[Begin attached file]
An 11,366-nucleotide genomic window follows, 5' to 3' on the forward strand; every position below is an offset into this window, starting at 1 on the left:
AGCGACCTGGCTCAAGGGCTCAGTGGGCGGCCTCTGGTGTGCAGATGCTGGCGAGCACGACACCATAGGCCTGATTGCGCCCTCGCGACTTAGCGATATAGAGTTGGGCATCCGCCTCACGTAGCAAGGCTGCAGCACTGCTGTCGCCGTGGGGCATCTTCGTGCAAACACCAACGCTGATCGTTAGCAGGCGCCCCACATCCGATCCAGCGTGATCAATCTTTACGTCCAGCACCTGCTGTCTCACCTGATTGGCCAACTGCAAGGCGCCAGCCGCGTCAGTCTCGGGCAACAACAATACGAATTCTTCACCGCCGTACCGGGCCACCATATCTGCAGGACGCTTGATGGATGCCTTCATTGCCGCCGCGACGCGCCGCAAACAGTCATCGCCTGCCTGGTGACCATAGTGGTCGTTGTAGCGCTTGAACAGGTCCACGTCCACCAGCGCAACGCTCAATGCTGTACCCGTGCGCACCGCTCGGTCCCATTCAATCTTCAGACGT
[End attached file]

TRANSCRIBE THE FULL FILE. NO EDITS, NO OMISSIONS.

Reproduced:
An 11,366-nucleotide genomic window follows, 5' to 3' on the forward strand; every position below is an offset into this window, starting at 1 on the left:
AGCGACCTGGCTCAAGGGCTCAGTGGGCGGCCTCTGGTGTGCAGATGCTGGCGAGCACGACACCATAGGCCTGATTGCGCCCTCGCGACTTAGCGATATAGAGTTGGGCATCCGCCTCACGTAGCAAGGCTGCAGCACTGCTGTCGCCGTGGGGCATCTTCGTGCAAACACCAACGCTGATCGTTAGCAGGCGCCCCACATCCGATCCAGCGTGATCAATCTTTACGTCCAGCACCTGCTGTCTCACCTGATTGGCCAACTGCAAGGCGCCAGCCGCGTCAGTCTCGGGCAACAACAATACGAATTCTTCACCGCCGTACCGGGCCACCATATCTGCAGGACGCTTGATGGATGCCTTCATTGCCGCCGCGACGCGCCGCAAACAGTCATCGCCTGCCTGGTGACCATAGTGGTCGTTGTAGCGCTTGAACAGGTCCACGTCCACCAGCGCAACGCTCAATGCTGTACCCGTGCGCACCGCTCGGTCCCATTCAATCTTCAGACGT